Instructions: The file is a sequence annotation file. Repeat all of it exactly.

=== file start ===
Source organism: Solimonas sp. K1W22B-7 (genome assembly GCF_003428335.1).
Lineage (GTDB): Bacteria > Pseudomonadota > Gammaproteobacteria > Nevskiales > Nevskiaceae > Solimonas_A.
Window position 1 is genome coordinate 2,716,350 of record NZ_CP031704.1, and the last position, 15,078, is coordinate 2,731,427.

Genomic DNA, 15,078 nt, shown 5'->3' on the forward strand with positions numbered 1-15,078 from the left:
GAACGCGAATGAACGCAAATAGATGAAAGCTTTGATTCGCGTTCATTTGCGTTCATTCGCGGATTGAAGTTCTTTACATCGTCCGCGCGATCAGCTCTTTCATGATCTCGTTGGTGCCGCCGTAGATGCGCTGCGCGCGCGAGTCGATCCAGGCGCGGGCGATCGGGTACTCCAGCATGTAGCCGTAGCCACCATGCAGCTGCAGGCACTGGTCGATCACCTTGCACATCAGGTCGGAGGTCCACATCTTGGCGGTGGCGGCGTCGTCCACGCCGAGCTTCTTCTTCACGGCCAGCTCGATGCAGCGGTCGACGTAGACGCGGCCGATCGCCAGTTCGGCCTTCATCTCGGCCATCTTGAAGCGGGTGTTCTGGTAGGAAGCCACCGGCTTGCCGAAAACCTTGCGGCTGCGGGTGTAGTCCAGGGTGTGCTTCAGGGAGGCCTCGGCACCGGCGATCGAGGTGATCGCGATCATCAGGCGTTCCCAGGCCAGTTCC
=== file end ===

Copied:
Source organism: Solimonas sp. K1W22B-7 (genome assembly GCF_003428335.1).
Lineage (GTDB): Bacteria > Pseudomonadota > Gammaproteobacteria > Nevskiales > Nevskiaceae > Solimonas_A.
Window position 1 is genome coordinate 2,716,350 of record NZ_CP031704.1, and the last position, 15,078, is coordinate 2,731,427.

Genomic DNA, 15,078 nt, shown 5'->3' on the forward strand with positions numbered 1-15,078 from the left:
GAACGCGAATGAACGCAAATAGATGAAAGCTTTGATTCGCGTTCATTTGCGTTCATTCGCGGATTGAAGTTCTTTACATCGTCCGCGCGATCAGCTCTTTCATGATCTCGTTGGTGCCGCCGTAGATGCGCTGCGCGCGCGAGTCGATCCAGGCGCGGGCGATCGGGTACTCCAGCATGTAGCCGTAGCCACCATGCAGCTGCAGGCACTGGTCGATCACCTTGCACATCAGGTCGGAGGTCCACATCTTGGCGGTGGCGGCGTCGTCCACGCCGAGCTTCTTCTTCACGGCCAGCTCGATGCAGCGGTCGACGTAGACGCGGCCGATCGCCAGTTCGGCCTTCATCTCGGCCATCTTGAAGCGGGTGTTCTGGTAGGAAGCCACCGGCTTGCCGAAAACCTTGCGGCTGCGGGTGTAGTCCAGGGTGTGCTTCAGGGAGGCCTCGGCACCGGCGATCGAGGTGATCGCGATCATCAGGCGTTCCCAGGCCAGTTCC